Functional Status

The physical functioning subscale of the SF-36 [21,22] consists of 10 items that measure individuals’ level of functional status by assessing to what extent they are able to carry out activities of daily living (ADLs) on a scale of 1—“Yes, limited a lot”, 2—“Yes, limited a little”, and 3—“No, not limited at all”, meaning higher scores indicate better functioning. Examples of ADLs include carrying groceries, walking one block, and climbing one flight of stairs. Internal consistency of this measure is high (Cronbach’s α = 0.93). The sum of the items was standardized on a 0–100 scale. This summation was substantially negatively skewed. Thus, a logarithmic transformation of functional status subtracted from a constant of 101 (which was the highest possible score of functional limitation plus one) (e.g., LG10 (101-functional status value)) was performed, which improved the variable’s normality [27,28]. The transformation reversed the meaning of the variable such that higher scores indicated poorer functioning. This transformed item was included as an indicator of the physical health latent construct.

Body Mass Index (BMI)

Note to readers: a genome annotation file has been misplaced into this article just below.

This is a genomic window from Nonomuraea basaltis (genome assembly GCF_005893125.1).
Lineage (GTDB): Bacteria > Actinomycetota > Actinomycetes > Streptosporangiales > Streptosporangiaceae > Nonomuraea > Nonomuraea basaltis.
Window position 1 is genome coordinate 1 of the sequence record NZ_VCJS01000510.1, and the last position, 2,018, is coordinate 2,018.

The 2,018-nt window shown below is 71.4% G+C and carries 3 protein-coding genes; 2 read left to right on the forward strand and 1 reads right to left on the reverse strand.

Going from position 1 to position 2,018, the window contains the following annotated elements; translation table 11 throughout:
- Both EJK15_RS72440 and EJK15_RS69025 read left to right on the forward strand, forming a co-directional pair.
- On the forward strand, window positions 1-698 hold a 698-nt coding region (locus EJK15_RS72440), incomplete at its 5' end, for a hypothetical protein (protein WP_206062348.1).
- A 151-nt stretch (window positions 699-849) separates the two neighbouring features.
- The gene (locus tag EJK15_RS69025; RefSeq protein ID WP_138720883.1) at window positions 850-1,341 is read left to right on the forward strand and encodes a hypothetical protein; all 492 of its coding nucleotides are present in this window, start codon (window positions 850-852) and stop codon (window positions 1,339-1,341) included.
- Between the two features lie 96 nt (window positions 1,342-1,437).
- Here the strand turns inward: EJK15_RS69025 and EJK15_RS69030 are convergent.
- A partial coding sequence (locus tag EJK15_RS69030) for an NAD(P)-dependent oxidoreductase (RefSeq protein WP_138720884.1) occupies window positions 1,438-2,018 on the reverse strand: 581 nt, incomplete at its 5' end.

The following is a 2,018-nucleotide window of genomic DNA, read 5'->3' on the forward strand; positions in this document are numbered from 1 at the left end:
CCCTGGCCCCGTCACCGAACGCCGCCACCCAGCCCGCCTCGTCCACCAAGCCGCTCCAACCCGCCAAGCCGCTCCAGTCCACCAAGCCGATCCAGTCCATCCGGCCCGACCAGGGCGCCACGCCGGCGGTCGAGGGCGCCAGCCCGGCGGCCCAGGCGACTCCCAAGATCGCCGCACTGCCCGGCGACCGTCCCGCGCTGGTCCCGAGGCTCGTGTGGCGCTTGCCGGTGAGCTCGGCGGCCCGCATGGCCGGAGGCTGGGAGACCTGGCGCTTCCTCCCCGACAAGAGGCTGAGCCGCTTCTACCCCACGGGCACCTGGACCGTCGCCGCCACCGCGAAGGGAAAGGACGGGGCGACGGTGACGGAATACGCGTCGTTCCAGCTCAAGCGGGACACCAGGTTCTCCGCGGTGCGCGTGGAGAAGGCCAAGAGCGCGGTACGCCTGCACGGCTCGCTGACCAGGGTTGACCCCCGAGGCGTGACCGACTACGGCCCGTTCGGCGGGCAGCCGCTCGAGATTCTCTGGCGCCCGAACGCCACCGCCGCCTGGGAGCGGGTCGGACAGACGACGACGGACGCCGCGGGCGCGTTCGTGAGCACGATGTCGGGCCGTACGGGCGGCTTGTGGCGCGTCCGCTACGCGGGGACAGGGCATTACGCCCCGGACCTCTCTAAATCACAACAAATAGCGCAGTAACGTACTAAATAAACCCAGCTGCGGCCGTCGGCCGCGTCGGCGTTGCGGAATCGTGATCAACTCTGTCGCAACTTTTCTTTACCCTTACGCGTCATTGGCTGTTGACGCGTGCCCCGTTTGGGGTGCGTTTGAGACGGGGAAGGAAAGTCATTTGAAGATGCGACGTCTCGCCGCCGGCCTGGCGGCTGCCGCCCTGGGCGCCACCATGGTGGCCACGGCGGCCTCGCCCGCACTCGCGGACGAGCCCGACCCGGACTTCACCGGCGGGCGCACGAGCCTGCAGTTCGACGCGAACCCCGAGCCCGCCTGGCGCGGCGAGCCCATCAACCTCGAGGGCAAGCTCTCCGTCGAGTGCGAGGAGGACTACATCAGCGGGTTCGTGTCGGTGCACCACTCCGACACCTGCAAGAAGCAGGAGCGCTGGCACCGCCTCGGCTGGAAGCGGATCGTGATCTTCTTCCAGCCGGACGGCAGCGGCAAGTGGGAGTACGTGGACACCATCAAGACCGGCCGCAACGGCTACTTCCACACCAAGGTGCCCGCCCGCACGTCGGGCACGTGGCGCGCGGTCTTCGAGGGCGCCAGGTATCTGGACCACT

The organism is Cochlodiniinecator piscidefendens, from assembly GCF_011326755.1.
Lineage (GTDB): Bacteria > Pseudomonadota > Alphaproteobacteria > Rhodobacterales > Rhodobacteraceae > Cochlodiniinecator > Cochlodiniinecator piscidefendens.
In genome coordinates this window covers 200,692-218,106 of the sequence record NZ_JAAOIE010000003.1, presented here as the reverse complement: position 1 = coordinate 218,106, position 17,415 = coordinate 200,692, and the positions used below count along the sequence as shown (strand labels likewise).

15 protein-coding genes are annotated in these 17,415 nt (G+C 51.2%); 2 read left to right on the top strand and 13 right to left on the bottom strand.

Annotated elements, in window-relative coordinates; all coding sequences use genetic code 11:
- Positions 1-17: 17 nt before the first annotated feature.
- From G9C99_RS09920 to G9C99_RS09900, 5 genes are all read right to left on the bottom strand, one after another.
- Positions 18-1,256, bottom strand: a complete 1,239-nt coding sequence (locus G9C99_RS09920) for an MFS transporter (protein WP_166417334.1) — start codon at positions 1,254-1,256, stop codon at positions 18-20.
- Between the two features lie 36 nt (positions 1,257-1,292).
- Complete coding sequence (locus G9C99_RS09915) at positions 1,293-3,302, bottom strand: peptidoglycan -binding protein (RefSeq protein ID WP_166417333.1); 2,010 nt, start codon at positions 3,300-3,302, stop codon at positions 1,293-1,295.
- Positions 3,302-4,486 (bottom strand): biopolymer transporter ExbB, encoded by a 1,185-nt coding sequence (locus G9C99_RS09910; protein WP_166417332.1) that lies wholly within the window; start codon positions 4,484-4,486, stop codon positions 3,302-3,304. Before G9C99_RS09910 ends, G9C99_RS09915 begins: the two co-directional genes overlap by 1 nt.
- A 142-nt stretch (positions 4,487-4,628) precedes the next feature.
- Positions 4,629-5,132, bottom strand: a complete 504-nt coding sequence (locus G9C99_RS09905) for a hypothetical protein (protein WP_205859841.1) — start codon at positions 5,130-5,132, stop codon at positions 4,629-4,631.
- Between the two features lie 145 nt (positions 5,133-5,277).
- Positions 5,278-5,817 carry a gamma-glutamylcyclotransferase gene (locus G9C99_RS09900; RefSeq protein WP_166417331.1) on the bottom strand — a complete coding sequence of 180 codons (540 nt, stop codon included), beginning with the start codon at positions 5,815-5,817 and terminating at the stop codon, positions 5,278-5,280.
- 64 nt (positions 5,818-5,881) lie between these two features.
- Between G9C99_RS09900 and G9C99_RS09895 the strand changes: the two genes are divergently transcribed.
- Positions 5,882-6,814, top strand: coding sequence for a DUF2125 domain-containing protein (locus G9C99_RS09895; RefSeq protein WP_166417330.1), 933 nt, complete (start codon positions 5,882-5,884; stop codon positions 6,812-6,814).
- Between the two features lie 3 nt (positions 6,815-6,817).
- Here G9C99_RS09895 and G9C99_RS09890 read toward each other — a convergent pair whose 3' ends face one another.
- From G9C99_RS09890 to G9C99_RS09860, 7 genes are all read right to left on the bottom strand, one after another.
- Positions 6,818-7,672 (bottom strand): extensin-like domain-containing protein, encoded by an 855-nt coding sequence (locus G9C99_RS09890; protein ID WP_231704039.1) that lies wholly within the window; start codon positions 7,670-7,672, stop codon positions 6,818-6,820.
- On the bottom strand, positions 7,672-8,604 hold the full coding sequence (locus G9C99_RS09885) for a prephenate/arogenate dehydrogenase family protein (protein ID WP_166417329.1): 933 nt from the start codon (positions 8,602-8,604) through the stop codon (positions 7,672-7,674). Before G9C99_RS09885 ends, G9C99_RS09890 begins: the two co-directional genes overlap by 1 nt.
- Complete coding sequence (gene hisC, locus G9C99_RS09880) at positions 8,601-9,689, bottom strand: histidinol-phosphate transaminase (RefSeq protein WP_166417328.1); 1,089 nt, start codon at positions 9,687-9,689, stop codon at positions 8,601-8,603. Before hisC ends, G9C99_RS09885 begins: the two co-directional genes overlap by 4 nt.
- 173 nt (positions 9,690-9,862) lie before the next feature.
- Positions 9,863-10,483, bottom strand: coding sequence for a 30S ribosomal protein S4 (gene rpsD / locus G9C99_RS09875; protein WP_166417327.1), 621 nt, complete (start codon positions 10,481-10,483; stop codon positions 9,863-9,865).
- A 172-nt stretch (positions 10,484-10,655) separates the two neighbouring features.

BMI is a calculation of an individual’s body weight in kilograms divided by the square of his/her height in meters (kg/m2). Although BMI is not a direct measure of body fat, it has been found to be related to health status in older adults e.g., [29]. The WHO provides guidelines for BMI classification categories that are based on health functioning such that <18.50 kg/m2 is considered underweight, 18.50–24.99 kg/m2 is considered healthy weight, 25.00–29.99 kg/m2 is considered overweight and ≥30.00 kg/m2 is considered obese [30]. In the current data, BMI was calculated utilizing self-reported height and weight data. BMI was dichotomized to distinguish obese individuals from the rest of the sample as these individuals are at the highest risk for poor health functioning, and individuals with a BMI ≥30.00 kg/m2 made up approximately 18.2% of the sample. Individuals with underweight BMI classification (n = 62) were excluded from the analyses. These individuals comprised less than 1% of the total sample.